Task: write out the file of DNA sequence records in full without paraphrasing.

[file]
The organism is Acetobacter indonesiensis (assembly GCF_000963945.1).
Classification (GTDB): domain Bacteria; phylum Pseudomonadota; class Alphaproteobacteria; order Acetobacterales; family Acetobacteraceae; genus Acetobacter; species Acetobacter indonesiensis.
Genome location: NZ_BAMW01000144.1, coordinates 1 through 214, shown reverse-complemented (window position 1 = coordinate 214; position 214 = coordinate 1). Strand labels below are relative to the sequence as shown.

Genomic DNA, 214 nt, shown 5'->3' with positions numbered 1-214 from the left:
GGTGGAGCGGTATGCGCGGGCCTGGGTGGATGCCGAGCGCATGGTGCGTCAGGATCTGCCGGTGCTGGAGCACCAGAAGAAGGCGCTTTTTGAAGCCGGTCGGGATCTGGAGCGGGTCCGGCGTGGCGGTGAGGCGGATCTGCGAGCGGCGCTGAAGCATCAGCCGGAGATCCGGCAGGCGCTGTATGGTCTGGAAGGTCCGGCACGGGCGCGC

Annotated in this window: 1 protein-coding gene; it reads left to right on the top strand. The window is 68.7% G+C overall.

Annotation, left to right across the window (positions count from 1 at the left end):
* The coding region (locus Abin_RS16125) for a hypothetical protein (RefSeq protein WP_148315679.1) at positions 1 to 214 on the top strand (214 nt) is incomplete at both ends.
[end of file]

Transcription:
The organism is Acetobacter indonesiensis (assembly GCF_000963945.1).
Classification (GTDB): domain Bacteria; phylum Pseudomonadota; class Alphaproteobacteria; order Acetobacterales; family Acetobacteraceae; genus Acetobacter; species Acetobacter indonesiensis.
Genome location: NZ_BAMW01000144.1, coordinates 1 through 214, shown reverse-complemented (window position 1 = coordinate 214; position 214 = coordinate 1). Strand labels below are relative to the sequence as shown.

Genomic DNA, 214 nt, shown 5'->3' with positions numbered 1-214 from the left:
GGTGGAGCGGTATGCGCGGGCCTGGGTGGATGCCGAGCGCATGGTGCGTCAGGATCTGCCGGTGCTGGAGCACCAGAAGAAGGCGCTTTTTGAAGCCGGTCGGGATCTGGAGCGGGTCCGGCGTGGCGGTGAGGCGGATCTGCGAGCGGCGCTGAAGCATCAGCCGGAGATCCGGCAGGCGCTGTATGGTCTGGAAGGTCCGGCACGGGCGCGC

Annotated in this window: 1 protein-coding gene; it reads left to right on the top strand. The window is 68.7% G+C overall.

Annotation, left to right across the window (positions count from 1 at the left end):
* The coding region (locus Abin_RS16125) for a hypothetical protein (RefSeq protein WP_148315679.1) at positions 1 to 214 on the top strand (214 nt) is incomplete at both ends.